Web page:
Get your affairs in order before you’re ill or old so you’ll have control over where your money and possessions go. It’s a kindness to your heirs, too, because they won’t be saddled with the work.
Sign a durable power of attorney naming someone you trust to make your legal and financial decisions if you cannot.
Assign health care power of attorney to someone to make your medical decisions if you’re unable.
Mistake 8: Investing too conservatively
As retirement grows nearer, it seems prudent to invest more conservatively. But you could live another 20 or 30 years. Savings held too conservatively shrink because of inflation. A portion of your funds needs to grow.
“Never taking risk means taking a different risk,” Stacy Johnson says.
Take action: Learn about investing so you can be confident in taking measured risks to earn gains, even as you grow older. It’s not difficult to put up the basic rules for sane investing — how spread risk among diverse holdings, how to use index funds as a low-maintenance investment strategy, how avoid paying excessive fees and how to adjust your exposure to risk so that it decreases as you get closer to withdrawing the money.
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What you want your contributions to buy depends on how close you are to retiring, how comfortable you are with volatility, and how much more you need saved up to meet your retirement goals. In most plans, you'll have a choice between a handful of funds representing some combination of stocks, bonds, and cash. Whatever choices you make today, know that you can (and should) revisit your investment choices as your life situation and account value change over time.
Choose cash for money you'll need to spend right away. Choose short-term bonds for money you'll need to spend within the next few years -- or to preserve a portion of your wealth if you've reached your savings target well in advance of your expected retirement date.
You can also choose bonds for a portion of your longer-term savings if your fear of price volatility would keep you from a stock-heavy portfolio for those farther-away needs. Stocks and bonds frequently move in different directions, and if that trend continues, it would dampen the short-term swings in your portfolio that price shifts cause. Just be forewarned that in today's low-interest-rate environment, you'll likely have a lower overall long-term expected return from the bond portion of your portfolio.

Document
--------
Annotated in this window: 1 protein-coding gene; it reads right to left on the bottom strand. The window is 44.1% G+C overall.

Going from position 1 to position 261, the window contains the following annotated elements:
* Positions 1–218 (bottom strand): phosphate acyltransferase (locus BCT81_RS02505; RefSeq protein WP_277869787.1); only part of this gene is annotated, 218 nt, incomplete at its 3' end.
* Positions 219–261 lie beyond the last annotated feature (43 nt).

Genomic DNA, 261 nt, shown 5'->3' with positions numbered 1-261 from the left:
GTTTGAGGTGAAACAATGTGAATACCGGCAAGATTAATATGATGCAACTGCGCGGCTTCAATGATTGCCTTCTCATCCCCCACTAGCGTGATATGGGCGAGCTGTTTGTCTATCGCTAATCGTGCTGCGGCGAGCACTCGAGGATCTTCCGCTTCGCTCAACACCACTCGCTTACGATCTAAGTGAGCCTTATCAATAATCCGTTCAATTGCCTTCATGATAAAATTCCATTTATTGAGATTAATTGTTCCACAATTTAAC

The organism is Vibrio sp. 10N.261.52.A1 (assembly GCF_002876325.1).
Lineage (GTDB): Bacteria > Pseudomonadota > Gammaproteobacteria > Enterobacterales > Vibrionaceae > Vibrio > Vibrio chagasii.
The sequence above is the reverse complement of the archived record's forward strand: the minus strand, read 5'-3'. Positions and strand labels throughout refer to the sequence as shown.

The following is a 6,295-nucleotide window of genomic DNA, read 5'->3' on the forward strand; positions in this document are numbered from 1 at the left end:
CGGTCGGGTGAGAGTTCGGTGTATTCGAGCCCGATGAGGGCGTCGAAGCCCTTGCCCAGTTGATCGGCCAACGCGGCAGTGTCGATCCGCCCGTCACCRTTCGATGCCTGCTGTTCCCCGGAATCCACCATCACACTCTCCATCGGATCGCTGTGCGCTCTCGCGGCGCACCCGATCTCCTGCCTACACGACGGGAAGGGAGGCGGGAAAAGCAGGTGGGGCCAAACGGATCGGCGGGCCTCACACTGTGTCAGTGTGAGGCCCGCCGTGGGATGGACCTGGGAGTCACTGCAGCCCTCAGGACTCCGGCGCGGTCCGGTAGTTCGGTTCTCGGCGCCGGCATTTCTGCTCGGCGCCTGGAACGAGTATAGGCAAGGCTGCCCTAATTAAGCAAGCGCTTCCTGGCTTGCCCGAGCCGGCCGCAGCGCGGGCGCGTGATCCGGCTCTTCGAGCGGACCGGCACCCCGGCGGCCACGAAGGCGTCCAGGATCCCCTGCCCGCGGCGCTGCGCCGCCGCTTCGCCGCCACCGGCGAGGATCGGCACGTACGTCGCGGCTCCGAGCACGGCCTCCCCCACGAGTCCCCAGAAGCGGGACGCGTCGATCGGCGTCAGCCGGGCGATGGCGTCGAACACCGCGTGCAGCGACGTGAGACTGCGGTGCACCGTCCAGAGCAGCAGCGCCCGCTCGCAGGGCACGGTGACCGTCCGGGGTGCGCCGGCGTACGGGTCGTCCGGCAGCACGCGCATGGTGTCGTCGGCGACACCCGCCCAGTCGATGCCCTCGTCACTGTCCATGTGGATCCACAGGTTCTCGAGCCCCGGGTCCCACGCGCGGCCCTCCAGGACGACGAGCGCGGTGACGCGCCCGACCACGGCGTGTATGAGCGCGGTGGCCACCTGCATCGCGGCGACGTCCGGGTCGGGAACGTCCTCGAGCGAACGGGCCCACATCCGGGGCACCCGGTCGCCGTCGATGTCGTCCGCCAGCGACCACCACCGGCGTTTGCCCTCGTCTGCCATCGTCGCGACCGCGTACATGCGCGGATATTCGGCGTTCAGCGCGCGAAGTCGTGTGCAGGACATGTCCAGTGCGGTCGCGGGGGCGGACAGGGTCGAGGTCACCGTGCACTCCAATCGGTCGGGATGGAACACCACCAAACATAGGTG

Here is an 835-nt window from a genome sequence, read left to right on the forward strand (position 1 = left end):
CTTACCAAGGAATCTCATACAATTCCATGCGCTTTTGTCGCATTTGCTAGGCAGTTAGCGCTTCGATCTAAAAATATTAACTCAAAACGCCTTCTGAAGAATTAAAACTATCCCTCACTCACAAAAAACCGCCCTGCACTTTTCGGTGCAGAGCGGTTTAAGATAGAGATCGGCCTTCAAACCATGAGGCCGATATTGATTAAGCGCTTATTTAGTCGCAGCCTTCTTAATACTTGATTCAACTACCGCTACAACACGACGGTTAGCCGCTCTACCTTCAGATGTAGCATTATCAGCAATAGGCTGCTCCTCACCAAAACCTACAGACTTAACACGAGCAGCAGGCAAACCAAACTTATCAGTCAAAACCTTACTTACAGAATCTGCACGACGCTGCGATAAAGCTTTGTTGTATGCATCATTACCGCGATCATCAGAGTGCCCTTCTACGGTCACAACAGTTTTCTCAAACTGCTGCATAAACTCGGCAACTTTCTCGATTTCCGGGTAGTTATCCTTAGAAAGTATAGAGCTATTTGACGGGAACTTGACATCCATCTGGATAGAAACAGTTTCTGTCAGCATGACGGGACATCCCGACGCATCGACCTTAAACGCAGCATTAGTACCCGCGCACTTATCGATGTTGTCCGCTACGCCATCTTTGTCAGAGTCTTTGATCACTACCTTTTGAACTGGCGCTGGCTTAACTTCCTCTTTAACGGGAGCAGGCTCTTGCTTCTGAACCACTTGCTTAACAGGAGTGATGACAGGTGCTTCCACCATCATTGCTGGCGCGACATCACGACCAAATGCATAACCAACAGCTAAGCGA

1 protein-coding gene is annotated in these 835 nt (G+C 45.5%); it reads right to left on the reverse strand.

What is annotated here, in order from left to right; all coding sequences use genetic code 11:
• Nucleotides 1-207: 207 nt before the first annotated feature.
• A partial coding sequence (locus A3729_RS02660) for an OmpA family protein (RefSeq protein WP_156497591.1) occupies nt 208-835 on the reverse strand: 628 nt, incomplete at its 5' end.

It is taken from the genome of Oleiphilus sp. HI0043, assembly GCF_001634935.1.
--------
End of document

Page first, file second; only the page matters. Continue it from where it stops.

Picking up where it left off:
For your longer-term money, stocks provide you a strong shot of delivering the decent long-term returns you'll need to turn what you're able to sock away today into what you'll need to cover your future costs. Just understand that while the stock market has been a great long-term wealth generator, the returns it offers come in fits and starts, and there are often multi-year periods of declines along the way. That's why money you need in the next few years does not belong in stocks, despite their long-term potential.
Who your beneficiary will be is an important decision to make when you first sign up -- and one worthy of reviewing as your life circumstances change. If you're married, your surviving spouse automatically will inherit your 401(k) unless you've named another beneficiary and your spouse signed a waiver. If you're single -- or if you've gotten the waiver signed by your spouse -- whomever you've named as your beneficiary will inherit your account, even if your will says something different.
Invest those 15 minutes now for a stronger retirement
When it comes to saving for your retirement, the more time you're actively contributing, the better your chances are of building a decent-sized nest egg. It'll likely take you around 15 minutes to fill out the electronic or paper forms to sign up and get started. By getting yourself on the path to automatic investing, those 15 minutes could very well be the most important quarter-hour of your financial life.